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February 14, 2008 8:03 pm

Aids vaccine ‘no nearer’

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The world is no closer to developing an Aids vaccine now than it was when HIV was discovered, in spite of 25 years of intense scientific effort, one of the world’s leading authorities on the virus said on Thursday.

But David Baltimore, president of the American Association for the Advancement of Science, told the AAAS annual meeting in Boston that the scientific world should not give up in despair at its failure.

“Every year [since the early 1980s] I have been saying that an Aids vaccine is at least 10 years away and I am still saying that today,” said Prof Baltimore, professor of biology at the California Institute of Technology. “Some people are saying now that it will never happen but I want to take an optimistic stance; this is too important to give up on.”

The challenge is so great because, unlike other viruses, HIV has evolved two ways of resisting the human immune system. It avoids attack by the host’s antibodies and immune cells.

The failure last year of the most ambitious clinical trial so far, an HIV vaccine made by Merck of the US, “left the [scientific] community depressed because we see no hopeful route to success,” said Prof Baltimore.

His response, funded by the Gates Foundation, is to try a wholly new approach – attacking HIV through a combination of gene therapy, immunologic therapy and stem cell therapy that has never been tried before. Scientists hope to introduce new HIV-fighting genes into blood stem cells.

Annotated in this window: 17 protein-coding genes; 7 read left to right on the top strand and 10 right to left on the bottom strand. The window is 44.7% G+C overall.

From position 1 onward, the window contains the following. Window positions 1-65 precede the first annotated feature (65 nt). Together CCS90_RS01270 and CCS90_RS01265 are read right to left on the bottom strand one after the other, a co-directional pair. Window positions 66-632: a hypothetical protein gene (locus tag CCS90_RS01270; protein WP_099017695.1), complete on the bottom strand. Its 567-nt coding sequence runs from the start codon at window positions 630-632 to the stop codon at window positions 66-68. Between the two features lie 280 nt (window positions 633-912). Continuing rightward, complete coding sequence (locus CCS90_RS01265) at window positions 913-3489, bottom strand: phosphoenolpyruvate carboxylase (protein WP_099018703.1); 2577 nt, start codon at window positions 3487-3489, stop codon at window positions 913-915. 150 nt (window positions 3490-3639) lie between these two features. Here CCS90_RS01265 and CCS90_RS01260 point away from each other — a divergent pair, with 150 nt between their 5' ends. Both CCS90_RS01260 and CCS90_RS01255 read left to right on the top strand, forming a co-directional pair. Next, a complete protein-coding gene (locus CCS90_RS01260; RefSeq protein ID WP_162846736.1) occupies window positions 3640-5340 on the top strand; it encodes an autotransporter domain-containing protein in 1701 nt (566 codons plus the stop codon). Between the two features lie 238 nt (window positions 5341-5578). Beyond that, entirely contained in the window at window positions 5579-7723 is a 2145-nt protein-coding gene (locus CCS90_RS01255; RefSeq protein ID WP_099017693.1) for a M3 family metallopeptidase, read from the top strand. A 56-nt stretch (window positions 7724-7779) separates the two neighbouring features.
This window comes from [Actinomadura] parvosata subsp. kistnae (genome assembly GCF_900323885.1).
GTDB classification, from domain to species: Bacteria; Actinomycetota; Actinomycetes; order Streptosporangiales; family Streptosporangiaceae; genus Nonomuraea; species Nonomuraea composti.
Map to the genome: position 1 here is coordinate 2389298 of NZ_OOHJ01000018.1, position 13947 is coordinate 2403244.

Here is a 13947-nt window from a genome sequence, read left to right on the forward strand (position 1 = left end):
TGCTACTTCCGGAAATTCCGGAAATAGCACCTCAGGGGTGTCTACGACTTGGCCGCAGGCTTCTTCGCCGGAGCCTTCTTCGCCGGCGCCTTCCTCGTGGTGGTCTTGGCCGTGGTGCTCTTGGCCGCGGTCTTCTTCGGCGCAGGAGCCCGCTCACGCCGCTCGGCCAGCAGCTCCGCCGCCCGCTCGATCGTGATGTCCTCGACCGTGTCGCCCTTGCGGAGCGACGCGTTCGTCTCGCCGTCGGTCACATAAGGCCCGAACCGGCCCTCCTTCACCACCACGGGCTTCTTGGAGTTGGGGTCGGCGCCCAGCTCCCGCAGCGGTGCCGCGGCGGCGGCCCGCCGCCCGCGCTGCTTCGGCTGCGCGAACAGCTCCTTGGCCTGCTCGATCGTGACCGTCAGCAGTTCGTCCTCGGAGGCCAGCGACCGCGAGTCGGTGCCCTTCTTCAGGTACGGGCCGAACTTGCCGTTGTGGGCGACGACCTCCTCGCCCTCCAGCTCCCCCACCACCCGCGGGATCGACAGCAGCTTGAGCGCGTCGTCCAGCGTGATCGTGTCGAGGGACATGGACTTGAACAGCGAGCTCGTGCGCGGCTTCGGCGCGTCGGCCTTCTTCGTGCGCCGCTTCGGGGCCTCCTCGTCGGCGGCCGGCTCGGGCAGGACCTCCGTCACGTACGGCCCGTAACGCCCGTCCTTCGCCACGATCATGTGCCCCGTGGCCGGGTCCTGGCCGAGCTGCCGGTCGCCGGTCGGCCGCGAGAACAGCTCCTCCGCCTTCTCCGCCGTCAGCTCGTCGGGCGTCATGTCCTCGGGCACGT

Preparatory work for the project at Caltech shows that “it is as difficult as we imagined,” said Prof Baltimore, who won a Nobel Prize for discovering the key enzyme that HIV uses to reproduce. “We are still in the stage of developing the tools, the systems and the materials we need to even attempt a serious test of the idea.”

He compared the latest HIV vaccine project to a “Hail Mary pass” in American football, a long throw forward made in desperation with little chance of success. “To control HIV immunologically the scientific community has to beat out nature – do something that nature, with its advantage of 4bn years of evolution, has not been able to do,” he said.

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